Bayu Undan topsides delivered and installed in 86-day operation

The semisubmersible heavy transport vessel Blue Marlin has installed two topsides on pre-installed jackets for ConocoPhillips' Bayu-Undan gas recycl-ing development in the Timor Sea.

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The semisubmersible heavy transport vessel Blue Marlin has installed two topsides on pre-installed jackets for ConocoPhillips' Bayu-Undan gas recycl-ing development in the Timor Sea. A contract that Perth-based Clough Aker Joint Venture awarded Dockwise covered transportation and installation of the compression, utilities, and quarters (CUQ) and drilling, production, and processing (DPP) topsides.

Both packages were constructed at the Hyundai fabrication yard in Ulsan, South Korea. The CUQ topsides weigh 11,500 tons, with a length of 72 m, a width of 80 m, and a height of 31 m. The DPP topsides weigh 13,900 tons, with dimensions of 65 m long, 64 m wide, and 41 m high.

The transportation included two consecutive shipments using identical loading operations. Installation involved a float-over and mating operation using the vessel's ballast system and different types of shock absorbers between the stabbing cones and jacket legs and between the topside and the deck support structures.

Vessel preparations

To provide sufficient clearance between the lower parts of the topside and the Blue Marlin during withdrawal from the jacket following installation of the topsides, a height restriction of 6 m was imposed on the buoyancy casings at the vessel's stern. This entailed removal of the entire port side casing. The height of the starboard casing was reduced from 28 m to just 5 m. This casing could not be dispensed with, as it houses essential systems for running the main engine and propulsion system. It was therefore provided with a temporary top part containing all necessary equipment for the engine room operation, i.e., exhaust gas and engine room ventilation. To comply with stability and watertight integrity requirements, the remaining part was closed and the inlets re-routed to protect their openings from water ingress.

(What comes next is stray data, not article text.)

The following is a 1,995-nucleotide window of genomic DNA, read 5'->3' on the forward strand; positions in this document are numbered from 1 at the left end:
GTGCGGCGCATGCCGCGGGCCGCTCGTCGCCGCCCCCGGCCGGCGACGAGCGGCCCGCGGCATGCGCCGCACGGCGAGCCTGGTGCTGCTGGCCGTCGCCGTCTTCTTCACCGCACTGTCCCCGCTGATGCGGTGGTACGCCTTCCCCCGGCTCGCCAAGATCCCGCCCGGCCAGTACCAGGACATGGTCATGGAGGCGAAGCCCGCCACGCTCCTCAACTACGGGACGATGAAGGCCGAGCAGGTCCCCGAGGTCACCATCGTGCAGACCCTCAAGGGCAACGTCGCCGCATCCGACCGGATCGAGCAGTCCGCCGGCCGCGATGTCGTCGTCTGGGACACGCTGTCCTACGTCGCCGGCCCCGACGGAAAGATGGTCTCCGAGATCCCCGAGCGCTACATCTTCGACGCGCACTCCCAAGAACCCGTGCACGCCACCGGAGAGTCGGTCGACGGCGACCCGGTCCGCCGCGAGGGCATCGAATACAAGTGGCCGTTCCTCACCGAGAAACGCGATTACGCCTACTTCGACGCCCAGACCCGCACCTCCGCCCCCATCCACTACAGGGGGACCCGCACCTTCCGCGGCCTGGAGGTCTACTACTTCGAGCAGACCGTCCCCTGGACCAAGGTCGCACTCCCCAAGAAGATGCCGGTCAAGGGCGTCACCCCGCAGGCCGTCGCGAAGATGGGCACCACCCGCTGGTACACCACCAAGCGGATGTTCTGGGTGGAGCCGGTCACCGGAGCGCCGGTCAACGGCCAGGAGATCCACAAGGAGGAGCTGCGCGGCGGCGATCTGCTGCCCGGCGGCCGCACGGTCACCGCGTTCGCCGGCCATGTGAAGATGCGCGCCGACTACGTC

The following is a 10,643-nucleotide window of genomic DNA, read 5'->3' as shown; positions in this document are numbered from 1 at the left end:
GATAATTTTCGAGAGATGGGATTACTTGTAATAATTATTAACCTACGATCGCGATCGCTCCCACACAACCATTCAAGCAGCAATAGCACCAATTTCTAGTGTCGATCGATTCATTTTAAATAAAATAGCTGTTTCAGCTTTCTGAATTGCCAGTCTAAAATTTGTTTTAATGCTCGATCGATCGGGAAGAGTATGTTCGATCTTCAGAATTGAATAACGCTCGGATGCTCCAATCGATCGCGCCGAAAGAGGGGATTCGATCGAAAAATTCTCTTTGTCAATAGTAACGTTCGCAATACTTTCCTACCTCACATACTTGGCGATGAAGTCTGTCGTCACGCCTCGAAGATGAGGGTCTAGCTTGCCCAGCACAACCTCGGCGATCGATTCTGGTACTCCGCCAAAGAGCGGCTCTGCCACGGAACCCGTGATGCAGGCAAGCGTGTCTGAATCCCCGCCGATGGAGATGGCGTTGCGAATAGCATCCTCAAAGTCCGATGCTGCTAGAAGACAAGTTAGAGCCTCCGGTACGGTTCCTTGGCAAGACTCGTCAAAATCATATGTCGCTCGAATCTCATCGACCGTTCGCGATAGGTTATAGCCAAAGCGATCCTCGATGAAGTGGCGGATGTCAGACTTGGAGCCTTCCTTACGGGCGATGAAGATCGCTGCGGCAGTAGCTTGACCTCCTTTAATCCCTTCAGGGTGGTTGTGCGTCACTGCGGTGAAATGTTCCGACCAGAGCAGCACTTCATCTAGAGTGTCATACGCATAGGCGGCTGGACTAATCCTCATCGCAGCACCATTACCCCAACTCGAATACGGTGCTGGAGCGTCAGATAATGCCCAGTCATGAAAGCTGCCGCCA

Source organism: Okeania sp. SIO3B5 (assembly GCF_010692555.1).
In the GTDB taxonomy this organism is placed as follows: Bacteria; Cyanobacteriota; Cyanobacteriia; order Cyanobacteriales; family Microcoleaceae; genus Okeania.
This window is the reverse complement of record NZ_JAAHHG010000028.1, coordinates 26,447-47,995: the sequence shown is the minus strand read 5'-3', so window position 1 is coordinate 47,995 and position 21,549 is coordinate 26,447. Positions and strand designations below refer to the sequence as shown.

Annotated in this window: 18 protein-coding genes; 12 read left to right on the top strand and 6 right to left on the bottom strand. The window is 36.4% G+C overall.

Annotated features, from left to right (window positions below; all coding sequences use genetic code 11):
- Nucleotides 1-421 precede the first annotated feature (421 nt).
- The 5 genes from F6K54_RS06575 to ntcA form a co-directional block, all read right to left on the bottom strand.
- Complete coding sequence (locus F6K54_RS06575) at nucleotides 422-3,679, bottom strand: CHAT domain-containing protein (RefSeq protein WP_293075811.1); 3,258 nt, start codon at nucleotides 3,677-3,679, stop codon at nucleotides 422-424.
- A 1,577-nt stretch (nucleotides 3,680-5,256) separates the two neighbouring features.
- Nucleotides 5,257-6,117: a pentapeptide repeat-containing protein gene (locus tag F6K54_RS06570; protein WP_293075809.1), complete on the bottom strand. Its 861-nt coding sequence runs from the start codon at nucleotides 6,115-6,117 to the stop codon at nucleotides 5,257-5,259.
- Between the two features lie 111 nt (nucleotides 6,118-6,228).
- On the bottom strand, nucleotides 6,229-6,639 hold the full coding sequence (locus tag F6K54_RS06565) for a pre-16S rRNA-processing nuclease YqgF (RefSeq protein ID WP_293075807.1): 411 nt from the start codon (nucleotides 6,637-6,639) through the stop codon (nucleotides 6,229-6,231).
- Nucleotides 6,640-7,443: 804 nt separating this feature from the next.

Loading operation

The 57,021-ton dwt Blue Marlin loaded the CUQ topside at the Ulsan yard early in June, using a skid-on method over the port side of the vessel. To facilitate this operation, coordinated by HHI, four transversely positioned skid tracks, each 1m high, were installed in Batam.

The topsides – supported by eight deck support structures (DSSs) – were pulled onboard the vessel using four 560-ton strand jacks. The latter were installed on the sea-facing side of the DSSs, while their strands were connected to designated anchor structures installed on the starboard side of the vessel. To minimize friction, the DSSs were slid on PTFE Teflon pads. For the break-off from the topside's erection position, additional hydraulic jacks were pushed against the land-facing side of the DSSs to assist the strand jacks on the seaward sides.